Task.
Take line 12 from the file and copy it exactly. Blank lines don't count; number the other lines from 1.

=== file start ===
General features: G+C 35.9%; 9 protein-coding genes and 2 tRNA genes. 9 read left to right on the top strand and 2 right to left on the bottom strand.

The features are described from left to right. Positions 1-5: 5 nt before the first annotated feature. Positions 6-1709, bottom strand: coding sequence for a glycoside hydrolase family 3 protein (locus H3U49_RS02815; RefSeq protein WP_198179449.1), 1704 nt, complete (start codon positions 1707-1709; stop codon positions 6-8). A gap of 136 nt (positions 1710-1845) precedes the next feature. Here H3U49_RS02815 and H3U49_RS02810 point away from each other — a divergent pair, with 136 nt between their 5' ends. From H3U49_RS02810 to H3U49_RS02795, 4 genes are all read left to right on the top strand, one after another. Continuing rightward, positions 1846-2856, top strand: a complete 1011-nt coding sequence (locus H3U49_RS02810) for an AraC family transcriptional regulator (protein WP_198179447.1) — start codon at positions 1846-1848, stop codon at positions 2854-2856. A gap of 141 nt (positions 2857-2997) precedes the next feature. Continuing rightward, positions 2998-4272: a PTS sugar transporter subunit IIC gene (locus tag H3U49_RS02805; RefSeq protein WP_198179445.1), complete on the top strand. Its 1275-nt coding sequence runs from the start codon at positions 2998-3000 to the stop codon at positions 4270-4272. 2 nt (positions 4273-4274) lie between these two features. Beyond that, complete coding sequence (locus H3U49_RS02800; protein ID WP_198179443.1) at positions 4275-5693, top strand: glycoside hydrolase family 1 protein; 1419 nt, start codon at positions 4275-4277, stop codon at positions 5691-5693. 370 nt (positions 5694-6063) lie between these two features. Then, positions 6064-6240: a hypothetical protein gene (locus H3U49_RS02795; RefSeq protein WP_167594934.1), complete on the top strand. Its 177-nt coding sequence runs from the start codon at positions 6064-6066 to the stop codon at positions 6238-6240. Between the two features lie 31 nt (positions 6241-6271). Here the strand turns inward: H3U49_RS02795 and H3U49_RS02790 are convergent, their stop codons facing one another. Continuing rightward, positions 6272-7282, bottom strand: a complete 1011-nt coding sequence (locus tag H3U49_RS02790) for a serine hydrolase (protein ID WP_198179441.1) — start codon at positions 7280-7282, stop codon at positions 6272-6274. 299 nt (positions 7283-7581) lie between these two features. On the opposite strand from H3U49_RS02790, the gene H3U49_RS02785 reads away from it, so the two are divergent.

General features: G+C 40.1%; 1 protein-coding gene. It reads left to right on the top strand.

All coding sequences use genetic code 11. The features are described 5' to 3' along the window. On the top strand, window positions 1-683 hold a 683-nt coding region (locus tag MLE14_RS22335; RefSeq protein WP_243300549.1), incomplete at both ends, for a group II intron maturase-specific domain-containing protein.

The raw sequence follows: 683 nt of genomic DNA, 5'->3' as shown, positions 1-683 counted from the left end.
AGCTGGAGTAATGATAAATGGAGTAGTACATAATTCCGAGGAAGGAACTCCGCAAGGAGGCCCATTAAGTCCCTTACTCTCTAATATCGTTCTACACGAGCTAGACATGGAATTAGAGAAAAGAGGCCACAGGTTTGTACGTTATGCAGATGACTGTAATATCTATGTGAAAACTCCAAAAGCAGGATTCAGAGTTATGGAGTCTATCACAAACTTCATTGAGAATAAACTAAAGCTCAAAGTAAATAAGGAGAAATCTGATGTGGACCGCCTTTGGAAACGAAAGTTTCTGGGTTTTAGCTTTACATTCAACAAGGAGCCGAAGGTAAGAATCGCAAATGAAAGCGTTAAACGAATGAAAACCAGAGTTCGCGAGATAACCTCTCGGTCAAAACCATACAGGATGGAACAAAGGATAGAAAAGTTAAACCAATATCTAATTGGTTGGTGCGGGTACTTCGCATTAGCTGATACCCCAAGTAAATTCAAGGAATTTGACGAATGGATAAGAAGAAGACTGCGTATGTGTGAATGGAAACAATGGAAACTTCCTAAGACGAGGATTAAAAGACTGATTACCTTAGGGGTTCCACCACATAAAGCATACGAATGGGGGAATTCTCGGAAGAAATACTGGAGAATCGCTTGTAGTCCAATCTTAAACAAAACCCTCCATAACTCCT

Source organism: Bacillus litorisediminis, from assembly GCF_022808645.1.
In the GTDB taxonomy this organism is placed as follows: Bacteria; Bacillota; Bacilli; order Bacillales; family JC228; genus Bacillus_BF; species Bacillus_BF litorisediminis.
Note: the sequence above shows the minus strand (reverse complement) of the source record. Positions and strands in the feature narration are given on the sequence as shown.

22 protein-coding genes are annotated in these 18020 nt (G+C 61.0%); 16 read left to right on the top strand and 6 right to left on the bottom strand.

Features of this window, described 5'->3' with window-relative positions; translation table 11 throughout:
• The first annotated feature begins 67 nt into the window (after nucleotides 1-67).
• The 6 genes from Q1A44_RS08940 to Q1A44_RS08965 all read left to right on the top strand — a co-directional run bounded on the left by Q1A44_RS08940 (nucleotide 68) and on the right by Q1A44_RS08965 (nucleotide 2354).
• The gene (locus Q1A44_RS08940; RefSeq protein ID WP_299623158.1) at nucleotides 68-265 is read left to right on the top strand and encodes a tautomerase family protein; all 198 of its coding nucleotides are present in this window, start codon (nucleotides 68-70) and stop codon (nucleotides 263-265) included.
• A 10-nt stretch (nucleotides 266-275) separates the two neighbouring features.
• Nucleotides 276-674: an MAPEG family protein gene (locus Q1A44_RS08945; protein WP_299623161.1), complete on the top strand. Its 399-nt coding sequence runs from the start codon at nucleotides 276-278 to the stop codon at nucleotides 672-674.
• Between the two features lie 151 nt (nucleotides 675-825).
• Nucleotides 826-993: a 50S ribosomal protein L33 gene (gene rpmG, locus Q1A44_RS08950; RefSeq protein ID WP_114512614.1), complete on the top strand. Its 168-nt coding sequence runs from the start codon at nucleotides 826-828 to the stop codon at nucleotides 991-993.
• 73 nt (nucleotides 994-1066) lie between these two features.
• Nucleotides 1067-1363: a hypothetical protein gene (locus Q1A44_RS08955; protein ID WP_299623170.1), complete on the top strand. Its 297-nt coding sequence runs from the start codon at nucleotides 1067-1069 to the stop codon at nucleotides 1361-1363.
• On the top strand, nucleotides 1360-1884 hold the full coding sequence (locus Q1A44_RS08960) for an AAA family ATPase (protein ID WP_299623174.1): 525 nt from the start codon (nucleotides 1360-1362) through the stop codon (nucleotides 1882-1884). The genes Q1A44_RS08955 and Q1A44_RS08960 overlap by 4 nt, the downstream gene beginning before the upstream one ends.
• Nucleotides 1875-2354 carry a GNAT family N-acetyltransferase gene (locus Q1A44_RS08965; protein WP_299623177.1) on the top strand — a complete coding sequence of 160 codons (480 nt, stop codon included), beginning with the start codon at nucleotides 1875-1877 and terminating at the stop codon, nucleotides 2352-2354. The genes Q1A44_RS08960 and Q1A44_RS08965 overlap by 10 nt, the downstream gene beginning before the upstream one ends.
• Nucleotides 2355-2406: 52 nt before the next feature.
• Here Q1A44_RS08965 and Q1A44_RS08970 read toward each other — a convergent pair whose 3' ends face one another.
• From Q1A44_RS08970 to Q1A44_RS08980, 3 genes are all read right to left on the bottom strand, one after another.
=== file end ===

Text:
• The first annotated feature begins 67 nt into the window (after nucleotides 1-67).